Delft3D FLOW Tracer Negative Concentration - D-Flow Flexible Mesh - Delft3D
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Delft3D FLOW Tracer Negative Concentration
I am running project that involves setting initial concentration of an inert tracer and let it disperse through tidal flushing in FLOW.
No discharge of tracer was involved and the boundary conditions were set to constant zero.
A couple of observation points were set in area where a unit concentration of the inert tracer was set in the initial condition (using QUICKIN).
For short period of time, time series at these observation points drop below zero well after the model is stabilized (i.e. no more warning signal about "Velocity change too high" after 30 timesteps ).
The model was built using 1 min timestep but the problem still persist even if I reduce the timestep to 0.02 min (1.2 s) so I expect that is not a problem with courant number.
Did anyone encounter something like this previously? Any advice?
In principle, negative concentrations should not appear. I can imagine that negligible small negative values may appear in complex situations or when you are running in parallel, running online with Delft3D-WAVE or using DomainDecomposition.
Can you describe in more detail what processes/tools are switched on and what the typical relative error is? If you think that something is going wrong, please zip your model input files and attach it to a post on this forum. Ideally, you start by isolating the problem in an as simple as possible testcase that shows the problem.
The model was run on Delft3D FLOW only with a single domain.
You are right that the negative values are small (initial tracer concentration = 1, negative concentration ~= >0.01).
And the results seem reasonable except for the fact that the curve sometimes goes slightly below zero.
Only Salinity (constant stratified boundary), Temperature (Excess Temperature mode, constant stratified boundary), Pollutants and tracer (3 types of tracers) and Wind (uniform constant wind field) were activated for the runs.
By "negligible small negative values may appear in complex situations or when you are running in parallel, running online with Delft3D-WAVE or using DomainDecomposition", do you mean running multiple standalone models at the same time or other sort of coupling between other models?
Indeed I had 14 separate Delft3D FLOW models running on the same machine.
Did you mean that would slightly affect the model performance?
I will follow your suggestion and try to debug it on my own first.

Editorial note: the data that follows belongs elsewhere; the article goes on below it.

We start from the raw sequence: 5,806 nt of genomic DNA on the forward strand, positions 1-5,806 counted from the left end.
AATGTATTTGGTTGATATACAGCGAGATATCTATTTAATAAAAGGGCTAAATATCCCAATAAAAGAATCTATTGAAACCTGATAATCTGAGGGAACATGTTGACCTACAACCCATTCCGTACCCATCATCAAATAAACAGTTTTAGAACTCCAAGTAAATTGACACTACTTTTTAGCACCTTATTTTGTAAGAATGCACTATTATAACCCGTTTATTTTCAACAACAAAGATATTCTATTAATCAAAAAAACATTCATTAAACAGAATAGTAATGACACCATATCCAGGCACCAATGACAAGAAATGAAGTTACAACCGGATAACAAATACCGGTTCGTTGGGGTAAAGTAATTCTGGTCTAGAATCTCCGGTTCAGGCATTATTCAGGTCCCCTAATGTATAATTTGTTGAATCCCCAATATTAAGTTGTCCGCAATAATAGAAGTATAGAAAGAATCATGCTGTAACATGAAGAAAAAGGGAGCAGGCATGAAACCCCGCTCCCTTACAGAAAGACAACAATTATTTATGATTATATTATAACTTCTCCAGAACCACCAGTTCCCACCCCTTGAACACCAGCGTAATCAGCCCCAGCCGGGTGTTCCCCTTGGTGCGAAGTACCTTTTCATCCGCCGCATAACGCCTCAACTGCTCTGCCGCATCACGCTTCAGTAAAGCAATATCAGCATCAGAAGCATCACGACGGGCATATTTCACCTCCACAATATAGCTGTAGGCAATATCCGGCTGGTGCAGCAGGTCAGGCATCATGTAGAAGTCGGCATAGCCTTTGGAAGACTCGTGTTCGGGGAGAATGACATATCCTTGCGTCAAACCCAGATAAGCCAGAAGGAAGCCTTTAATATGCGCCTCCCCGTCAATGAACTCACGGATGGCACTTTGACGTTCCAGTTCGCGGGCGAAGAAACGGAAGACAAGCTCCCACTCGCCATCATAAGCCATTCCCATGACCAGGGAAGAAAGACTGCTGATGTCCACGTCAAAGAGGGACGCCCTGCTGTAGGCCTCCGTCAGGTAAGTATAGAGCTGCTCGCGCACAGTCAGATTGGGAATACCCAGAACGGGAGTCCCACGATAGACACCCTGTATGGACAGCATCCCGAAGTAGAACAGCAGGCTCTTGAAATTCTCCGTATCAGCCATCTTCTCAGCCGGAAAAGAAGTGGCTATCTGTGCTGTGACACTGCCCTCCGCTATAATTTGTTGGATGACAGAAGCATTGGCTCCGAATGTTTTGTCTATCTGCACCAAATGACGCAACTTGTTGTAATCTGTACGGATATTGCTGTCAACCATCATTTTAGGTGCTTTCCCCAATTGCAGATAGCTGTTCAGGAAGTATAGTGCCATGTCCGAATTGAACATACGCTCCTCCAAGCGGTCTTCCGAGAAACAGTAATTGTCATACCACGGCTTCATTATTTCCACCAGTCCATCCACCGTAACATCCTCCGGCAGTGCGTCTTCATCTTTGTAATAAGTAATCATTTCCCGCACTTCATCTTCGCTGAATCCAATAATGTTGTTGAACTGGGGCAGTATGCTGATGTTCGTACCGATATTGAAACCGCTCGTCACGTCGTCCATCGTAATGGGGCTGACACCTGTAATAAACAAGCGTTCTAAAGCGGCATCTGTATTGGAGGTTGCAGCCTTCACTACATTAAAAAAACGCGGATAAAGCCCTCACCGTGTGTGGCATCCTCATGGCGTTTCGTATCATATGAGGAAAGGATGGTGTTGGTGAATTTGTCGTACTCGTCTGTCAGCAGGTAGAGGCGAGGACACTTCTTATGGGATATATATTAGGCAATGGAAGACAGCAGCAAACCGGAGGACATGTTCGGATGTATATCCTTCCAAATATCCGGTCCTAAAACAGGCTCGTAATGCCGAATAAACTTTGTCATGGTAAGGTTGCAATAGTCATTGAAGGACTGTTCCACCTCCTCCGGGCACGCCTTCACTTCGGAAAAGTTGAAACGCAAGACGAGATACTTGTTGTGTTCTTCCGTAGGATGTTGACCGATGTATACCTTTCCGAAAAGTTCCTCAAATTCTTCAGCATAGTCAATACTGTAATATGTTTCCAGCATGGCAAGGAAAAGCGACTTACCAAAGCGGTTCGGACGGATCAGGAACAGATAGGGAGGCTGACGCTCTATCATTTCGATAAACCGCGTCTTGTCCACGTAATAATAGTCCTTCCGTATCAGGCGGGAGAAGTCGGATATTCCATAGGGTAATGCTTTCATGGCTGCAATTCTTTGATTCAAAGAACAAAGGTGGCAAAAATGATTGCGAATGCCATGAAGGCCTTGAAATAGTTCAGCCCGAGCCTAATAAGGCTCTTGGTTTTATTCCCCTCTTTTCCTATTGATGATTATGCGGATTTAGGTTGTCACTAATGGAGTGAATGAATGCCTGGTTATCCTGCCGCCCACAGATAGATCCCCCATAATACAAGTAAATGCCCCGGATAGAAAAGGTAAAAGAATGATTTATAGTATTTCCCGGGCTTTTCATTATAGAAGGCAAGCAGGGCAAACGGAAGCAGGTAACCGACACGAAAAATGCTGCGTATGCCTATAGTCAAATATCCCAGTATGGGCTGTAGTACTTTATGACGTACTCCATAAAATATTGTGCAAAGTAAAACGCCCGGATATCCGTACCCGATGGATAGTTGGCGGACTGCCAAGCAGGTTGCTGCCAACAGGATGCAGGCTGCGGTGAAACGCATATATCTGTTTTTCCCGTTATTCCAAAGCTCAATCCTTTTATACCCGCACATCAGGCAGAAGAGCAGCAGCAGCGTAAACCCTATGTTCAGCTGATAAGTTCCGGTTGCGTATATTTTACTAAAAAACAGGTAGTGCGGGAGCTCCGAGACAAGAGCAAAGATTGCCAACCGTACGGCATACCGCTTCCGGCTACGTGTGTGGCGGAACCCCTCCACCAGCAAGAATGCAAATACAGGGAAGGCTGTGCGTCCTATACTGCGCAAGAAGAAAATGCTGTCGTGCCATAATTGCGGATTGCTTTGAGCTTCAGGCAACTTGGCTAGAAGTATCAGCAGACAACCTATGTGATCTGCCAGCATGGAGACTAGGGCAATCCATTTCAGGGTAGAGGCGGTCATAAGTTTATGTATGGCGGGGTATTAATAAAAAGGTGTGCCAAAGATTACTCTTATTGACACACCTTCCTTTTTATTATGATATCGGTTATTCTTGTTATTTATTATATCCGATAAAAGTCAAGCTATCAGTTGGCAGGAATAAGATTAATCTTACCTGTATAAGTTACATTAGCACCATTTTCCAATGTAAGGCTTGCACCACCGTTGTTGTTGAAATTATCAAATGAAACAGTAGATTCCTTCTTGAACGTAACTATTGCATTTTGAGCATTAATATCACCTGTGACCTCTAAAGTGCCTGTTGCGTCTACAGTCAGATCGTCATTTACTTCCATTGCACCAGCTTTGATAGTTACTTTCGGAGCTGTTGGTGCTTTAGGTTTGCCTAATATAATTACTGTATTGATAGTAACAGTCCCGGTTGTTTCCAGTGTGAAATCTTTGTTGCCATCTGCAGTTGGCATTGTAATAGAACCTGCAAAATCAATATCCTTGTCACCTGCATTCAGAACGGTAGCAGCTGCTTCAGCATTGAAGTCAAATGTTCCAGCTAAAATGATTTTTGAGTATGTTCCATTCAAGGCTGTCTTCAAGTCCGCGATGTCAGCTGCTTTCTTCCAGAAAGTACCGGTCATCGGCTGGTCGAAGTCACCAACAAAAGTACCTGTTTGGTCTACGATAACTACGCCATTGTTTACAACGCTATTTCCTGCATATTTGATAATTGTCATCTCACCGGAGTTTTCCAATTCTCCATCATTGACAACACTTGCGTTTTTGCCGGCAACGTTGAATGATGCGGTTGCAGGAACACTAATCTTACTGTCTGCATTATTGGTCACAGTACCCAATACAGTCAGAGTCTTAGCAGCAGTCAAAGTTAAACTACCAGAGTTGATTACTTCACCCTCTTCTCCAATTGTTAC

Will update the status later this week.
Concentrations of -0.01 are not negligible compared to 1.0
Multiple standalone models, ran at the same time, do not interfere with each other. I can't imagine that this is causing the problem.
Are there messages in your tri-diag file indicating that the model is on the edge of being stable?
Do the negative concentrations only appear locally? And if so, are the grid sizes there relatively small? Are the velocities there relatively high?
I'm still interested in your model input in case you don't find the cause of this problem.
I am entering the conversation since I am having a somewhat similar problem. The list of evidence I find:
- parallel computation in complex geometry, 3D.
- I see small (few percent), negative concentrations of pollutants, when I look at vertical profiles of concentration in the map files.
- No warnings in the diag files about negative concentrations, but warnings about Courant number
- Courant number warnings disappear if I run the simulation on a single CPU, but the negative concentrations in the map file remain there.
- Negative concentrations tend to appear deeper in the water column, where vertical resolution is lower.
- I increased vertical resolution and vertical diffusivity, partially solving the problem (e.g. I was getting warnings in the diag files too beforehand, and also the regions with negative concentration are smaller).
Recently we have looked at your problem and we solved it. There were two issues:
1) You observe negative concentrations in a tracer. Your model has steep gradients in the vertical. Due to our central discretization scheme for vertical advection small negative concentrations can occur.***) To suppress this, we have implemented a vertical Forester filter. However, that filter is only applied to salinity and temperature and not to tracers. We changed the Delft3D-FLOW open source code (see Revision 6562 of September 16th), so that the vertical Forester filter is now also used for tracers.